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Whether a student may be entitled to carer's allowance during a deferral of studies Upper Tribunal Judge: Mitchell The question in this appeal was whether a student who deferred her full-time course for a year was undergoing a temporary interruption in attendance.
Mrs M had enrolled on a B. Once I have received this confirmation I will notify your Pathway Leader who will arrange a resumption meeting for you. This will enable you to discuss your return and provide you with information regarding for example, the timetable and placement information.
In her claim form, she wrote she wished to claim from 30th July Mrs M gave the following information about her degree course: In determining her subsequent appeal to him, Upper Tribunal Mitchell, sets out the following as the relevant legislation.
Regulation 5 3 is the focal point of this appeal and provides: In doing so he says that: But it does have a context and a purpose.
I accept that this does not flow neatly from the statutory wording used but nor is regulation 5 particularly neatly drafted … it is difficult, for example, to see why the legislator thought it was necessary to specify that abandonments or dismissals only counted, in determining the period of deemed attendance, if they occurred before the course had ended.
Judge Mitchell then concludes that: These other interruptions are temporary interruptions for the purposes of regulation 5. It does not promote potentially unstable caring arrangements where the carer tries to juggle full-time study with full-time care.
And I suspect this interpretation may have some symmetry with the student funding rules. As mentioned above, the parties agreed that one purpose of the legislation was to prevent student carers from accessing dual funding regimes. In this decision, Judge Jacobs holds that the amended past presence test for disability living allowance is not discriminatory, in breach of the public-sector equality duty or the duty to consider the best interests of children as a primary consideration.
Judge Jacobs holds that: In other words, there is a delay in payment, not an outright refusal of entitlement; disability living allowance is not the only source of funding available for children with disabilities, so the child will not be deprived of all financial support; whatever savings this may produce, will increase the pot available for other purposes, which may be to the benefit of children generally or children with disabilities; and children are almost always members of families.
The new past presence rules are not entirely a bad thing, as they allow more flexibility of movement for the family than the old test.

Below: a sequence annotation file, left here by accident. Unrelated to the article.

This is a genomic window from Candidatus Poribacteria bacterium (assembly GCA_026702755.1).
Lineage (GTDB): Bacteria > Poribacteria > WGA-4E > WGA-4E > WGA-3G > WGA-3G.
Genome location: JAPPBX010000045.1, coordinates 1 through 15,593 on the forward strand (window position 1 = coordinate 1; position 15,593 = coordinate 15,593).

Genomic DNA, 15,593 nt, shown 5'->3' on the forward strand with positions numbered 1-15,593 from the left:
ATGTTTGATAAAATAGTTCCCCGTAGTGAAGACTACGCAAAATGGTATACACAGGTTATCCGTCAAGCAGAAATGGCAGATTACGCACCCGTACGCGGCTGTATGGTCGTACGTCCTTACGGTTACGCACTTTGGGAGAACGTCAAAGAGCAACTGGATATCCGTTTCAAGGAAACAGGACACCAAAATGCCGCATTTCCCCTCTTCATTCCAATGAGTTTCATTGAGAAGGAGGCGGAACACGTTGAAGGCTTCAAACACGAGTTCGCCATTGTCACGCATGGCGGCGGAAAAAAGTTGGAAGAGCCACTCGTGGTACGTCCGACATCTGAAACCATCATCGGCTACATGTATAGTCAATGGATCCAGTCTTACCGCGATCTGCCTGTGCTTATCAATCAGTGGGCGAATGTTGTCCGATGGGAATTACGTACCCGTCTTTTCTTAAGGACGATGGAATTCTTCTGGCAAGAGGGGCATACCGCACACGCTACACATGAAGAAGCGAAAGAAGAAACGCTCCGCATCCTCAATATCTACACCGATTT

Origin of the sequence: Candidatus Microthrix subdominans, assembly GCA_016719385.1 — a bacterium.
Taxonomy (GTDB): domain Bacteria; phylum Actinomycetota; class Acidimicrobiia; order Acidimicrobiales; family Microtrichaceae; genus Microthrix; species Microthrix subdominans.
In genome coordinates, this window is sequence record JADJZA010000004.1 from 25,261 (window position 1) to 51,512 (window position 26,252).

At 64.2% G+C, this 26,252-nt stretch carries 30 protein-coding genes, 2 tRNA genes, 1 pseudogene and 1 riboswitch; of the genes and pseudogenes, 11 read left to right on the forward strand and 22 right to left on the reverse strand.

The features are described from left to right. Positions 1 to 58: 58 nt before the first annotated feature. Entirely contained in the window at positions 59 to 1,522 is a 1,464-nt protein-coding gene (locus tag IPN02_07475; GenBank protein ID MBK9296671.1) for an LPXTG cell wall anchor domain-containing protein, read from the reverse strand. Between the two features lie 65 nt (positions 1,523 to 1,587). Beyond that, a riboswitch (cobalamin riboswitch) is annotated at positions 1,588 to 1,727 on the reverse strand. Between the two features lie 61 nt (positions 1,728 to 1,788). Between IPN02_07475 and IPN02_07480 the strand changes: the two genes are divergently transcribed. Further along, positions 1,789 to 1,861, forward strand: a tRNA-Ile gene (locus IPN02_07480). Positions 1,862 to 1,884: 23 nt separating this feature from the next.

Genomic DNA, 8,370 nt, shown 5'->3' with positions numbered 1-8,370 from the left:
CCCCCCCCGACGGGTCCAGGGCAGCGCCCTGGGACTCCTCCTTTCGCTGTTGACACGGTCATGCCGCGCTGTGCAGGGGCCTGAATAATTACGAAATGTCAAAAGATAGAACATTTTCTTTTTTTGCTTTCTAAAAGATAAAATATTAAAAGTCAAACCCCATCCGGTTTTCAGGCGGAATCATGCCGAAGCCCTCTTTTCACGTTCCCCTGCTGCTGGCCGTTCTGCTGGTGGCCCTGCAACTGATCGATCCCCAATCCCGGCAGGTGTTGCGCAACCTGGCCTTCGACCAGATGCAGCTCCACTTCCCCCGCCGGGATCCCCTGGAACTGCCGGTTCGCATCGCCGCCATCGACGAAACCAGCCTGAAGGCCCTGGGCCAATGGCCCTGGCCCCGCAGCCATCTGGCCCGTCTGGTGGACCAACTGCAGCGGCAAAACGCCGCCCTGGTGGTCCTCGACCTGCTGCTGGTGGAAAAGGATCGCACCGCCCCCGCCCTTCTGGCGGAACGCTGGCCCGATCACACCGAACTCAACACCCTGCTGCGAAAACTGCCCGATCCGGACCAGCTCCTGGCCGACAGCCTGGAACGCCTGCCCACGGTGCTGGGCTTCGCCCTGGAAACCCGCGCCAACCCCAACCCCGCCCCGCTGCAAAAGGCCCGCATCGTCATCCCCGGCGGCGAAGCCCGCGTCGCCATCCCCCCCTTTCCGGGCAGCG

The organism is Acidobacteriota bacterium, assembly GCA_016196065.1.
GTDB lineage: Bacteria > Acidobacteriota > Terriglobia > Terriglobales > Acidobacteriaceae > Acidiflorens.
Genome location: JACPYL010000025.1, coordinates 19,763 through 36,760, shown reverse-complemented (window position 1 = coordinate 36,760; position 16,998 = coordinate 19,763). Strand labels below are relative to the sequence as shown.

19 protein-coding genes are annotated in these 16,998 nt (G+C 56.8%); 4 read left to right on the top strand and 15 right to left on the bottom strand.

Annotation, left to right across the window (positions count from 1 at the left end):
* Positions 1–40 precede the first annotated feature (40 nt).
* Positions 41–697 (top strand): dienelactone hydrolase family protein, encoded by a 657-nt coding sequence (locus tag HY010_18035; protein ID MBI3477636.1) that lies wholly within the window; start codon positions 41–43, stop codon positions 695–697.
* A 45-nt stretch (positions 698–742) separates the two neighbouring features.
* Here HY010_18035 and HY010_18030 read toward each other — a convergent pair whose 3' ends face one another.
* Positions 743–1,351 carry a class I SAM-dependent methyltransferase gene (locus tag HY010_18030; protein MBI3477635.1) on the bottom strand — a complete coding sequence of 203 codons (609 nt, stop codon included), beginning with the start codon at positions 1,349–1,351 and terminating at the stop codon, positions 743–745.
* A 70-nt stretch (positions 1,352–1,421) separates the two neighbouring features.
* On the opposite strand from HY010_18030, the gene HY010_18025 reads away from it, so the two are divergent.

In addition, he finds no evidence any specific reference to the best interests of the child being a primary consideration: I would have expected the impact assessment to show that this was done. But the issue cannot be judged by mere empty formalism. What matters is what was done.
For the reasons, I have given on the public-sector duty, I consider that the evidence shows that the Secretary of State did act in accordance with Article 3 when formulating the policy that is enacted in the new past present test. Hemingway The principle issue raised by this appeal concerns the approach to be taken by the First-tier Tribunal in circumstances where it is dealing with an appeal against a decision concerning the renewal of an award of DLA.
In particular, where the Secretary of State has failed to provide it with all relevant documents because he has not produced the documentation relied upon when the previous awarding decision had been made rule 24 4 b of the Tribunal Procedure First-tier Tribunal Social Entitlement Chamber Rules The appeal concerned a renewal claim made by a year-old child Her mother was her appointee.
The claimant had Type 1 diabetes which required supervision relating to the injection of insulin and the monitoring of blood sugar levels. She had a DLA award at the lower rate of the mobility component and the middle rate of the care component running until the 24 January However, on 27 January a decision was made not to award her DLA.
With a tribunal having dismissed her appeal the claimant appealed to the Upper Tribunal. In considering the appeal, Upper Tribunal Judge Hemingway says that the tribunal had quite limited medical evidence before it. Also that unusually, it was not provided with documentation relating to the previous awarding decision.
Rule 24 of the Rules of Procedure requires a decision maker, upon receipt of a copy of a notice of appeal sent by the tribunal, to deliver a response to the appeal to the tribunal. However, without formally deciding the point because he does not have to, Judge Hemingway says that: It is not, in my judgment, acceptable where such documentation is of relevance or potential relevance for the Secretary of State to simply say, as here, that the documentation is available and can be produced if the tribunal requires it.
That is because to take such an approach would be to ignore the mandatory nature of the duty. Further, such an approach is unhelpful because a tribunal which has convened to decide such an appeal may well feel a natural impetus to get on with the job and a claimant might well have an understandable desire to get matters over with.
That combination might lead, in some cases, to tribunals understandably proceeding without evidence that might have made a material difference to the outcome rather than adjourning to obtain it. Judge Hemingway does not agree that a tribunal will always be under a duty to adjourn in order to obtain the missing evidence:Practice of personal hygiene should be carried out as daily, weekly, and monthly activities.
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